Children of Maldives
Realizing Children’s Rights in the Maldives
The Maldives, a blue, paradisical lagoon, are often associated with the pleasures of seaside resorts. However, the daily life of the people contrasts radically with that of its tourists. This disconcerting paradox demands particular attention, especially in the area of Children’s Rights. Five years ago, government efforts were undertaken in the aftermath of a natural catastrophe caused by a tsunami; however, the situation remains worrisome.
Realization of Children’s Rights Index :
Population: 394 000
Life expectancy: 77,9 years
Main problems faced by children in the Maldives:
In the Maldives, around 15% of the population lives below the poverty line. This minority must live with very little money; it is thus sometimes difficult for them to meet the fundamental needs of their family.
The children, who come from poor families, are sometimes discriminated against and have seen certain of their rights – notably their rights to an education and to healthcare – treated with contempt.
Drug consumption among Maldivian children has risen considerably over the last 15 years. Today, drug addiction affects nearly all families. This problem has led to harmful consequences for the health of children. The AIDS virus, transmitted through pregnancy or as a result of contamination arising from the use of secondhand needles, is one significant risk linked to drug use.
In the Maldives, drug users risk a 25 years prison penalty. This penal sanction is a response to the emergency that this plague engenders, but it does not effectively adress the need for physical and psychological support. Numerous detoxification centers have been put in place to permit young people to escape drug-use, and are thus a means of restoring hope to this segment of the population. Moreover, it is not at all rare that a Maldivian newborn suffers from being underweight; 22% of them are affected by this problem.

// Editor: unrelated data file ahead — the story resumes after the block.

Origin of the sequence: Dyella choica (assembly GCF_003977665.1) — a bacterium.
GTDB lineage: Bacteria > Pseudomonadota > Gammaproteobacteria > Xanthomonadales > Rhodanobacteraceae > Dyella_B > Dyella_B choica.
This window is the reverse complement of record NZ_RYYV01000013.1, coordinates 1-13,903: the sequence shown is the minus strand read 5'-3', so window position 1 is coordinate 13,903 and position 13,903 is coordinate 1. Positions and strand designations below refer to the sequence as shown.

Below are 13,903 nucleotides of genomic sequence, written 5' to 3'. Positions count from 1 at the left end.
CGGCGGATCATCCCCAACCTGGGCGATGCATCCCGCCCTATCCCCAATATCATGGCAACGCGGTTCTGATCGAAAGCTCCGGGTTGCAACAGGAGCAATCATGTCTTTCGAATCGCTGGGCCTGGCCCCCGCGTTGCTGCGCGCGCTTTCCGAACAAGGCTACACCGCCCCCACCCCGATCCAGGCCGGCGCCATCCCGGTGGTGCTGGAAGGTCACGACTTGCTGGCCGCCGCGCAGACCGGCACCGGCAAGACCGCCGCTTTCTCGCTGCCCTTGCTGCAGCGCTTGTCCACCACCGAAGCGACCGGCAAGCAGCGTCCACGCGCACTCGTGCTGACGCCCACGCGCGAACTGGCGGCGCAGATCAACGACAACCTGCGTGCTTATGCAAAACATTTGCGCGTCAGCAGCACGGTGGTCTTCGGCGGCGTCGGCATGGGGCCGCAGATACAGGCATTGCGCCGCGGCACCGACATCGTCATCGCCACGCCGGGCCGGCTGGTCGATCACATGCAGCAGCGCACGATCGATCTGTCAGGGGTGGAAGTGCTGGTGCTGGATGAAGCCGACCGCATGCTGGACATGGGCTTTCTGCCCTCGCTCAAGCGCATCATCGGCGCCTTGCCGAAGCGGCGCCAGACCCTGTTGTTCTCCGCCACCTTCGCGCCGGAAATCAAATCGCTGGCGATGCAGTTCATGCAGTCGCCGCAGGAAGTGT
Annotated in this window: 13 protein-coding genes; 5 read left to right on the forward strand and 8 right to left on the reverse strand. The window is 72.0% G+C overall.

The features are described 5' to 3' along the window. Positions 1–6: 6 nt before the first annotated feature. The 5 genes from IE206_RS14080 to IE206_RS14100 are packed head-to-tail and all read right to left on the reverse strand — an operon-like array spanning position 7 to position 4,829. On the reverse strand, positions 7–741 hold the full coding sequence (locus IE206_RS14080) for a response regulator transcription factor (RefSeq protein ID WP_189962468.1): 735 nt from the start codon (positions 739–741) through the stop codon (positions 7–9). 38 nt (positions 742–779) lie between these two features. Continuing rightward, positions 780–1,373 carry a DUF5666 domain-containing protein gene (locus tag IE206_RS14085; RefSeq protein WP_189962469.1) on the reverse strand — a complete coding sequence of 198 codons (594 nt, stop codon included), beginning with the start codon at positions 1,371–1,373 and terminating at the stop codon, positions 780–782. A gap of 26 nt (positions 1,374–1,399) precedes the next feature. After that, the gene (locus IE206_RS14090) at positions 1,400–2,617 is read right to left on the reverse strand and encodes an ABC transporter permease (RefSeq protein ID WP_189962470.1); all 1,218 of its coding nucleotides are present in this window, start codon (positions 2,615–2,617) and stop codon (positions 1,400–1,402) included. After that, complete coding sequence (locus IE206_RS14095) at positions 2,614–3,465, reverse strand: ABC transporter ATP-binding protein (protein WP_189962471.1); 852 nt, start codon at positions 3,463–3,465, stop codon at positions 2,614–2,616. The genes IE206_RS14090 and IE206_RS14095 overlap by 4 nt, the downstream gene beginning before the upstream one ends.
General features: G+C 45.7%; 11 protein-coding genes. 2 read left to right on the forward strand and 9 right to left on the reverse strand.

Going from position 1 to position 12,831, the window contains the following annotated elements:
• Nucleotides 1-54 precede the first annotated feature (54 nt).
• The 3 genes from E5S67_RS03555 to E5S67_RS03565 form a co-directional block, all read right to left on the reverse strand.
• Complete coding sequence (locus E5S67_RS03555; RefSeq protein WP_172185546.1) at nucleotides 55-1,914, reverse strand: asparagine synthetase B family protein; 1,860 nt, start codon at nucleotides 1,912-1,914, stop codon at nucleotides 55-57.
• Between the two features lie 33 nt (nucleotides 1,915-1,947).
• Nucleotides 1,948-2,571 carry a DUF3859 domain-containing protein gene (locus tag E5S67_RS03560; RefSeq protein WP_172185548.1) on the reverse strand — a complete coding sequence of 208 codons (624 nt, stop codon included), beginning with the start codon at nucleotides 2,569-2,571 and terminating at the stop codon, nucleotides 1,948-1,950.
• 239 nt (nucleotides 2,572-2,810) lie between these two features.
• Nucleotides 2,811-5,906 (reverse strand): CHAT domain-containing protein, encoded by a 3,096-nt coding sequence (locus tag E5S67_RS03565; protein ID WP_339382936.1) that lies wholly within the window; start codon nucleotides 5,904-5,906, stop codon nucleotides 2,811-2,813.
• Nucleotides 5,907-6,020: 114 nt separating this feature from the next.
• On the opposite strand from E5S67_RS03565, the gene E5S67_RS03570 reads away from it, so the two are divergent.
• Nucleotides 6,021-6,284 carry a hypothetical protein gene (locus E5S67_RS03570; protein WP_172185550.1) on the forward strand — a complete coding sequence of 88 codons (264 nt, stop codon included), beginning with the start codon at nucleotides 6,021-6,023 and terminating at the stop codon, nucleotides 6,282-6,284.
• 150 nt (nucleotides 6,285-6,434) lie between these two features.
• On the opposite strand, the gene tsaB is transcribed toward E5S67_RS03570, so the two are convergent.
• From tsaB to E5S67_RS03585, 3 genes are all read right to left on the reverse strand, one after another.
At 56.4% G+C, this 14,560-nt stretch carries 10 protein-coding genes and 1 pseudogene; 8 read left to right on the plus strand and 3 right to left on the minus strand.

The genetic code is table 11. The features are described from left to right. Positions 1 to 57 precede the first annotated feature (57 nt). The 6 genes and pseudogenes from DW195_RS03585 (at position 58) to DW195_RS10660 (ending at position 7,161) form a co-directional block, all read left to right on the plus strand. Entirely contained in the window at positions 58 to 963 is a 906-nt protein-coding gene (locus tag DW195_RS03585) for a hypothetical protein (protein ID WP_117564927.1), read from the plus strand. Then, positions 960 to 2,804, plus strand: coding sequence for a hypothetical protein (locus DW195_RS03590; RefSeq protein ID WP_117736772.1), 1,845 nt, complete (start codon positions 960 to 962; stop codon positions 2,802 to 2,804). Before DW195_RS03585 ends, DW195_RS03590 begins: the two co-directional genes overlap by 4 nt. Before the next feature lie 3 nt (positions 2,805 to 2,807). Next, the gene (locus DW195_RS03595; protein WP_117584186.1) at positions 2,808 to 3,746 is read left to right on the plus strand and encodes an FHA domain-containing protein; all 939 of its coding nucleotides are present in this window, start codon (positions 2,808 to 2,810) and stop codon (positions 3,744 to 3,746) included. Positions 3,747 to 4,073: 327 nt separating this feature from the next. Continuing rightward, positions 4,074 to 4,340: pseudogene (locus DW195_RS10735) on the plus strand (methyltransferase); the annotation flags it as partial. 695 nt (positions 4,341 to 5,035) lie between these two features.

Medical care and medical personnel must be improved in order to permit a larger number of children to live in good health. In addition, the lack of fresh produce (fruits and vegetables) provokes deficiencies that are responsible for slowing the growth of young Maldivians.
Another health problem that Maldivians face is thalassemia, a rare blood disease. One out of every five inhabitants is a carrier of this gene which causes enormous problems. Affected children must receive one to two blood transfusions per month.
Education is not obligatory, but it is free for all who are privileged to receive it.
One witnesses discrimination towards girls. After the seventh year, children are obliged to leave the Maldives in order to pursue their studies. It is at this moment that certain parents forbid their daughters to continue their schooling.
The government attempts to remedy this situation by granting girls and boys equal access to school.
As a result, children are subjected to physical or emotional trauma which is difficult to overcome.
To combat this problem, the government has implemented new legislation which condemns individuals found guilty of sexual infractions to 25 years in prison. Unfortunately, this legislation is insufficient because numerous rapists have regained their liberty and can thus return to the victims’ communities.
Nearly 30% of births are not officially registered with the Maldivian authorities. This situation leads to great difficulties for children who, considered invisible in the eyes of society, will be unable to enjoy their rights.